Neighborhood Association

Architectural Guidelines

These guidelines were developed by a TCNA committee and approved by the TCNA Board in 2000. There are no covenants in Tuscany Canterbury so these guidelines are not enforceable; they are advisory.

Tuscany-Canterbury is a National Historic District but no approvals are needed based on this designation other than regular City work permits if they are required for the project.


Tuscany Canterbury is an architecturally rich and diverse Baltimore community: Therefore, it is suggested that the community endeavor to institute a set of guidelines to preserve its architectural heritage and its property values. Guidelines serve two purposes: to educate the residents about alterations which will enhance property values, or alliteratively detract from property values and to establish a consistent level of expectations as a basis for enforcement of standards.


With the variety of home styles, of property locations relative to surrounding property and the visibility of exterior alterations or changes, it is essential that each proposed change be reviewed by a Standing Committee, appointed by the Board of the Tuscany Canterbury Neighborhood Association, comprised of community residents, including one architect, or an outside consulting architect. This Committee is to be considered as an advisory body except for issues of zoning.


Consistency within Groupings of Homes

Most of the town house groupings were designed as a unit. Continuity of architectural features, roofing materials, and paint colors should reflect this unity.

Additions and Alterations

Proposed additions can, by their very nature, affect the unity of a group. The visibility and context of proposed alterations or additions are factors to be considered. It is recommended that any changes visible from the street should be consistent with the existing structure, and the specific surroundings. Issues of individuality creativity and affordability should also be considered. Greater latitude can be permitted to changes at the rear of buildings. A ramp for a handicapped resident is acceptable.


Slate or slate substitute, such as Supra Slate or Supradur, is required. Consistency within units of homes must be maintained. If the cost of reconstruction with slate is prohibitive, consensus of the residents within the grouping, must be obtained. Television antennae should be removed when cable is connected.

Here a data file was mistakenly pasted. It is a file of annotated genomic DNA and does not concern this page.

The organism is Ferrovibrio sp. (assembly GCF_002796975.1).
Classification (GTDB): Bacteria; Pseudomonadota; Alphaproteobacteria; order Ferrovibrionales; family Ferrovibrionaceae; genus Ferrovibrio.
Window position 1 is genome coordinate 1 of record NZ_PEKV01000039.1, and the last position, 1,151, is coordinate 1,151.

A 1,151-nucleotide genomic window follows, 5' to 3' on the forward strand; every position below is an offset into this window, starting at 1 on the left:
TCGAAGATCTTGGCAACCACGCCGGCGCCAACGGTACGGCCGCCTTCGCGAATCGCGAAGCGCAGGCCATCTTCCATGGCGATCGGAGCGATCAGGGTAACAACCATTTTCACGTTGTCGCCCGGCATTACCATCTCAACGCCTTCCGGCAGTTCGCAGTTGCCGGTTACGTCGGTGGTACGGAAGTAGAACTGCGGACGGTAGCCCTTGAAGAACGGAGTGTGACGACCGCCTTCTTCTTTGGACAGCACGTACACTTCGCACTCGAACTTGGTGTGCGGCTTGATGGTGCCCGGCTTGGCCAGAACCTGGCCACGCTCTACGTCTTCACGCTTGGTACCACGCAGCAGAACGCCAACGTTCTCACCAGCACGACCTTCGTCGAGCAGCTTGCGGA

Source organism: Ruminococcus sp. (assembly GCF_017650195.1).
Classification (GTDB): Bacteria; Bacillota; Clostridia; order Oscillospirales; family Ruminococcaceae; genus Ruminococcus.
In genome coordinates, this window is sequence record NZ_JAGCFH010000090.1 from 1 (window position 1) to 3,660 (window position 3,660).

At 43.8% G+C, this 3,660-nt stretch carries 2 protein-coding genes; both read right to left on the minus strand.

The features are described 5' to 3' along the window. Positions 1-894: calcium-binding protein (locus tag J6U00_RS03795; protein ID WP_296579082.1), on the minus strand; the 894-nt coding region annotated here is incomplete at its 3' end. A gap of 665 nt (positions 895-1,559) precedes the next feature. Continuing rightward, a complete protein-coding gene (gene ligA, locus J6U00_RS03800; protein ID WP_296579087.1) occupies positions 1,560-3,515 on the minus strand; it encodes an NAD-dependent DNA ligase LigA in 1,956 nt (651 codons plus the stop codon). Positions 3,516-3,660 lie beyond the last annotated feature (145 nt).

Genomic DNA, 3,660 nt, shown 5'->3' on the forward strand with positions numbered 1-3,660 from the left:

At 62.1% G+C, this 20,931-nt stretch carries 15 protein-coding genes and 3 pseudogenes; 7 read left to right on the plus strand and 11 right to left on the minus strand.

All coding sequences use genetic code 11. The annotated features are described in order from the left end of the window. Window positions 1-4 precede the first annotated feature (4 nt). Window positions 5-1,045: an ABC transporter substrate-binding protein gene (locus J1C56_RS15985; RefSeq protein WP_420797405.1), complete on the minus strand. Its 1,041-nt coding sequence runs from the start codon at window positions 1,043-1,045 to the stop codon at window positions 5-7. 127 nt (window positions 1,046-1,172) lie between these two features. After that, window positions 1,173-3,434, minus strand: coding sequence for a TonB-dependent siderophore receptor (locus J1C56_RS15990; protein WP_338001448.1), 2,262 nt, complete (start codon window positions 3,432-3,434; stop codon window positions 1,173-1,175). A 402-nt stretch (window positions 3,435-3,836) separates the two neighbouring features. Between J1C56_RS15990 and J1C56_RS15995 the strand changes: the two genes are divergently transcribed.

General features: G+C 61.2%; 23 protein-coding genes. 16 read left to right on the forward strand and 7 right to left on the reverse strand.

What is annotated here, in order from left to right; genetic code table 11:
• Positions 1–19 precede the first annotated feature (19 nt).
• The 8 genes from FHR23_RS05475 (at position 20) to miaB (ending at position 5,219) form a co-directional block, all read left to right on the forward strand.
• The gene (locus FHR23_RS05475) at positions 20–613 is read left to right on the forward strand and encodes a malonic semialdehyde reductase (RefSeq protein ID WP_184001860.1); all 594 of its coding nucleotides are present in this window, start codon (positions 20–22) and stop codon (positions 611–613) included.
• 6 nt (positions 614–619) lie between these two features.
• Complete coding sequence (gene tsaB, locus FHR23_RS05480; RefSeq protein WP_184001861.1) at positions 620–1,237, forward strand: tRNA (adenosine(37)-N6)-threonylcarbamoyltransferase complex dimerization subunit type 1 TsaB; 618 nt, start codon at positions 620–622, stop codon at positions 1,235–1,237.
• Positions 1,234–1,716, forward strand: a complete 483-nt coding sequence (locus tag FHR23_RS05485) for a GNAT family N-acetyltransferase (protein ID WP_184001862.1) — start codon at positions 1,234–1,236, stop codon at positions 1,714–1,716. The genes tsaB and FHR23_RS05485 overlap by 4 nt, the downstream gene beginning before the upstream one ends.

Shutters should be compatible in style and color with others in the grouping of houses and in the neighborhood.


Paint color should be consistent within the grouping. The Committee should be consulted about variations.

Gutters and Downspouts

Consistency within the grouping is strongly recommended.

Garage Doors and Parking

Sliding or overhead garage doors with a traditional appearance are acceptable. Parking areas must be paved with concrete, brick, or flagstone. Carports are not permitted. Appropriate landscaping is recommended.

Outside Lighting

The lighting should be for pathways or for the building. Lighting should not shine on the neighboring property or on public areas.

Heating and Cooling Equipment

Units for air conditioning and heat pumps should send the noise skyward, not at adjoining homes. Placement should not be near a neighbor’s residence.

Alarm Systems

Any unobtrusive system is acceptable. The alarm should sound inside the house; outside sound boxes are not permitted unless several adjacent residents have access to turn off the alarm. Placing the advertising sign of the alarm system in front of the house is discouraged.

Yard Enclosures and Furnishings

Front fences are not permitted; hedges should be limited to four feet in height. Rear fences or hedges should also be limited to four feet in height. Landscaping with natural materials, mailboxes, and house number Signs, are the only acceptable front yard furnishings. Holiday decorations are permissible.

Additions, Decks, and Patios

Detailed drawings indicating dimensions, materials, colors and site plan must accompany applications to the Committee for consideration. The scale and style of the change or alteration must harmonize with the existing structure, the adjacent structures, and be in keeping with the ambiance of the neighborhood.


Sidewalk replacement should conform to existing sidewalks. The pebble style is the neighborhood standards.


Materials, colors and designs should conform with, or be compatible with the original architecture and construction of the building to be restored. Sources of compatible material can be obtained from the Tuscany-Canterbury Neighborhood Association.